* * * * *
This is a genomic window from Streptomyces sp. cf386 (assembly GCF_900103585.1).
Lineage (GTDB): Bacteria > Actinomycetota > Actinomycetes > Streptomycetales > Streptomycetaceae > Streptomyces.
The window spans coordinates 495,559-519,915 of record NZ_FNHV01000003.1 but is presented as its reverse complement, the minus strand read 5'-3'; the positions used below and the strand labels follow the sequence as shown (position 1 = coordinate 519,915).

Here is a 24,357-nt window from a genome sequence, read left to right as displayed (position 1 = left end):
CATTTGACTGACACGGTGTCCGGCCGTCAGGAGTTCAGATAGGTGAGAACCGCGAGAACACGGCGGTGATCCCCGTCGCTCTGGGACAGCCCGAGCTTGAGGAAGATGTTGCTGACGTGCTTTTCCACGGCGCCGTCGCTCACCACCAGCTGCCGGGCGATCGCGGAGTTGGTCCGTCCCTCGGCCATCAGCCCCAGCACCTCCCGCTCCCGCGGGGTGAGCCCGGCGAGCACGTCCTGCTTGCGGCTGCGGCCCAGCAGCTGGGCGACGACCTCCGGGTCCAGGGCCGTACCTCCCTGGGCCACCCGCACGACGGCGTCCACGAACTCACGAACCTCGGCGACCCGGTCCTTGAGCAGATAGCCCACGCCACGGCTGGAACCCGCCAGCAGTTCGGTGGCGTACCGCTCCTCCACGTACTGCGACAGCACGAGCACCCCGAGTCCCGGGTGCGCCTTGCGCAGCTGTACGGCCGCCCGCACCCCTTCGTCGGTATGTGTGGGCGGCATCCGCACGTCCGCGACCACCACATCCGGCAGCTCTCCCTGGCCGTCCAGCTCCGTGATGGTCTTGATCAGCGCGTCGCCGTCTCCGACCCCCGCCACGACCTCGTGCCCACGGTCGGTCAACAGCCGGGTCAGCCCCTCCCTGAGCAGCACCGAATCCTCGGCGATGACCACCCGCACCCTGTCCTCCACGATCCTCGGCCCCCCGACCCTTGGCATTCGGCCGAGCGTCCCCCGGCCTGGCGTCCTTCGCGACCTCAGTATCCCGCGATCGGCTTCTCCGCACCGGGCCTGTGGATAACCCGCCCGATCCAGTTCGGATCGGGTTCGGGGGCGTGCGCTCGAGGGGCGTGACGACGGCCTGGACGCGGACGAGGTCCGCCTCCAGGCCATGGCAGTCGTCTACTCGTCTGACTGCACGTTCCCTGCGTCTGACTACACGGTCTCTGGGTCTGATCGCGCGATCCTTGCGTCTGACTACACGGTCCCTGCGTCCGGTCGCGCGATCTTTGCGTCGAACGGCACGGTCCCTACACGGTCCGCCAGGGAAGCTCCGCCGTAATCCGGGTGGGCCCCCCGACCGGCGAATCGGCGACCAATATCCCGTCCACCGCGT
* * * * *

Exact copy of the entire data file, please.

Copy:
This is a genomic window from Streptomyces sp. cf386 (assembly GCF_900103585.1).
Lineage (GTDB): Bacteria > Actinomycetota > Actinomycetes > Streptomycetales > Streptomycetaceae > Streptomyces.
The window spans coordinates 495,559-519,915 of record NZ_FNHV01000003.1 but is presented as its reverse complement, the minus strand read 5'-3'; the positions used below and the strand labels follow the sequence as shown (position 1 = coordinate 519,915).

Here is a 24,357-nt window from a genome sequence, read left to right as displayed (position 1 = left end):
CATTTGACTGACACGGTGTCCGGCCGTCAGGAGTTCAGATAGGTGAGAACCGCGAGAACACGGCGGTGATCCCCGTCGCTCTGGGACAGCCCGAGCTTGAGGAAGATGTTGCTGACGTGCTTTTCCACGGCGCCGTCGCTCACCACCAGCTGCCGGGCGATCGCGGAGTTGGTCCGTCCCTCGGCCATCAGCCCCAGCACCTCCCGCTCCCGCGGGGTGAGCCCGGCGAGCACGTCCTGCTTGCGGCTGCGGCCCAGCAGCTGGGCGACGACCTCCGGGTCCAGGGCCGTACCTCCCTGGGCCACCCGCACGACGGCGTCCACGAACTCACGAACCTCGGCGACCCGGTCCTTGAGCAGATAGCCCACGCCACGGCTGGAACCCGCCAGCAGTTCGGTGGCGTACCGCTCCTCCACGTACTGCGACAGCACGAGCACCCCGAGTCCCGGGTGCGCCTTGCGCAGCTGTACGGCCGCCCGCACCCCTTCGTCGGTATGTGTGGGCGGCATCCGCACGTCCGCGACCACCACATCCGGCAGCTCTCCCTGGCCGTCCAGCTCCGTGATGGTCTTGATCAGCGCGTCGCCGTCTCCGACCCCCGCCACGACCTCGTGCCCACGGTCGGTCAACAGCCGGGTCAGCCCCTCCCTGAGCAGCACCGAATCCTCGGCGATGACCACCCGCACCCTGTCCTCCACGATCCTCGGCCCCCCGACCCTTGGCATTCGGCCGAGCGTCCCCCGGCCTGGCGTCCTTCGCGACCTCAGTATCCCGCGATCGGCTTCTCCGCACCGGGCCTGTGGATAACCCGCCCGATCCAGTTCGGATCGGGTTCGGGGGCGTGCGCTCGAGGGGCGTGACGACGGCCTGGACGCGGACGAGGTCCGCCTCCAGGCCATGGCAGTCGTCTACTCGTCTGACTGCACGTTCCCTGCGTCTGACTACACGGTCTCTGGGTCTGATCGCGCGATCCTTGCGTCTGACTACACGGTCCCTGCGTCCGGTCGCGCGATCTTTGCGTCGAACGGCACGGTCCCTACACGGTCCGCCAGGGAAGCTCCGCCGTAATCCGGGTGGGCCCCCCGACCGGCGAATCGGCGACCAATATCCCGTCCACCGCGT